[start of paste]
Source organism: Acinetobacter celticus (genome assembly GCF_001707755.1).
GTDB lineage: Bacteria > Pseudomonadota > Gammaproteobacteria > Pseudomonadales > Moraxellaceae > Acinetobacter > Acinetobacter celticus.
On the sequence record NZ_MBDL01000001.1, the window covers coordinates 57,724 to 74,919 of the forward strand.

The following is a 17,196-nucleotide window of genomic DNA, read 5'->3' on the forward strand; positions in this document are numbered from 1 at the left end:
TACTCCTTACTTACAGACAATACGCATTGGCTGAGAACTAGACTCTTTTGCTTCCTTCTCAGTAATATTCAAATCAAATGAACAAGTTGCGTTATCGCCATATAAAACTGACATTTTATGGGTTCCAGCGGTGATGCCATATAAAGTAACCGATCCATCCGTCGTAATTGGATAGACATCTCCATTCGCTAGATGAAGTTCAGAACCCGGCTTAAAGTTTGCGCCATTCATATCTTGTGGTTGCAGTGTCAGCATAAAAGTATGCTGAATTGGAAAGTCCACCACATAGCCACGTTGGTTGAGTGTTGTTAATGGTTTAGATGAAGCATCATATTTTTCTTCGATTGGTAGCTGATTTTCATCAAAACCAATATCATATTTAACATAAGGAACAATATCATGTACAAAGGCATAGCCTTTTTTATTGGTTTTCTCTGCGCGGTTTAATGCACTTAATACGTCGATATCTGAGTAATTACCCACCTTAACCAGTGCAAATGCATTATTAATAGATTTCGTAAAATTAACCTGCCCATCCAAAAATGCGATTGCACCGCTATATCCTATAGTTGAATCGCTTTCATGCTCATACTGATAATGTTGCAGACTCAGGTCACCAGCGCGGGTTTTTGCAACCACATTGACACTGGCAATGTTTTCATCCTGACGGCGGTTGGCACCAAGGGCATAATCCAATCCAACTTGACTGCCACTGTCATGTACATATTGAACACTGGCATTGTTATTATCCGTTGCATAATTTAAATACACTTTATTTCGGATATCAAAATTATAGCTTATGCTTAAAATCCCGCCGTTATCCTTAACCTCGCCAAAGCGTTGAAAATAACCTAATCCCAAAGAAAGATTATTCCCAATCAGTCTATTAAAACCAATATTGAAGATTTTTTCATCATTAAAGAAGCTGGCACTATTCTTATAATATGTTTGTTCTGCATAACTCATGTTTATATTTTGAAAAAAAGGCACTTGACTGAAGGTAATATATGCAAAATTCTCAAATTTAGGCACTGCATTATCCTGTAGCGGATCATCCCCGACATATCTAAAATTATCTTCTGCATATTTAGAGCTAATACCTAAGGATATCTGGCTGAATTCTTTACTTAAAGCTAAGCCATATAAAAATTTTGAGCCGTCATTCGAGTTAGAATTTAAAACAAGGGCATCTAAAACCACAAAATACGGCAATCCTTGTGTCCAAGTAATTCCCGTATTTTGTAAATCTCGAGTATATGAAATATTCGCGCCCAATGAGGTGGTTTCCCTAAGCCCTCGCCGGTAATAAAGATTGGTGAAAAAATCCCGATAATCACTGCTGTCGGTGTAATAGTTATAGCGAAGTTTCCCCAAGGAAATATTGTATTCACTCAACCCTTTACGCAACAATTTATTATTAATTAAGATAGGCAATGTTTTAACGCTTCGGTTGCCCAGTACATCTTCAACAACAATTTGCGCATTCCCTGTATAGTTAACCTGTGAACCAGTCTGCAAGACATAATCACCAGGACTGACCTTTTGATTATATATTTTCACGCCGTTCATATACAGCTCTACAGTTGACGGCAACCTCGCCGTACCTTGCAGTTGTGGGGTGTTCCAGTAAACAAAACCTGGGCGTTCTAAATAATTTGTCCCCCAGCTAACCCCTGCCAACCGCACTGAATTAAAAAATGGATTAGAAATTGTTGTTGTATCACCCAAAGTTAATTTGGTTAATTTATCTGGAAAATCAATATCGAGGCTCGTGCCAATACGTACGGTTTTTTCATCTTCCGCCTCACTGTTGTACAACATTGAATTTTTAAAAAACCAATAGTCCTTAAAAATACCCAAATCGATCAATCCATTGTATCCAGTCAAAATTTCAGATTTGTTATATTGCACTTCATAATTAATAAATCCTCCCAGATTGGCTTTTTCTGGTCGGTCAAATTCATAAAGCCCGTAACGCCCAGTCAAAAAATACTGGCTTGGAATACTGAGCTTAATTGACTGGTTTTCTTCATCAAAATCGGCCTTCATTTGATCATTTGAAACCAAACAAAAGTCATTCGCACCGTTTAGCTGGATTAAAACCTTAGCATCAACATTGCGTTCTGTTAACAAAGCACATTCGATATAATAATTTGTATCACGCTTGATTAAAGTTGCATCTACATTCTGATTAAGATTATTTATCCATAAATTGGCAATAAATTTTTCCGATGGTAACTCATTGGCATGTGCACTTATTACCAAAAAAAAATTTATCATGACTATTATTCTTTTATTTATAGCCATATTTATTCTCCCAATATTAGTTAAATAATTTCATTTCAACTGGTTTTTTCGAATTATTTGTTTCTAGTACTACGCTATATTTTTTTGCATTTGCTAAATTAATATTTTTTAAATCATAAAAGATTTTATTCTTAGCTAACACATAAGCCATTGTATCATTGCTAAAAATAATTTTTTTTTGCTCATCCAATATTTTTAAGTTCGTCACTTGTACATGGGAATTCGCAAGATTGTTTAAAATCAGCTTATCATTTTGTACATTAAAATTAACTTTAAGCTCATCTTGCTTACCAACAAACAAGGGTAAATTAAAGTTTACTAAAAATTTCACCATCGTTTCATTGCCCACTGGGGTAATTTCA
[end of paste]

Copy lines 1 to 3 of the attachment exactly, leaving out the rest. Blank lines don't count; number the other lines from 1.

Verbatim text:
Source organism: Acinetobacter celticus (genome assembly GCF_001707755.1).
GTDB lineage: Bacteria > Pseudomonadota > Gammaproteobacteria > Pseudomonadales > Moraxellaceae > Acinetobacter > Acinetobacter celticus.
On the sequence record NZ_MBDL01000001.1, the window covers coordinates 57,724 to 74,919 of the forward strand.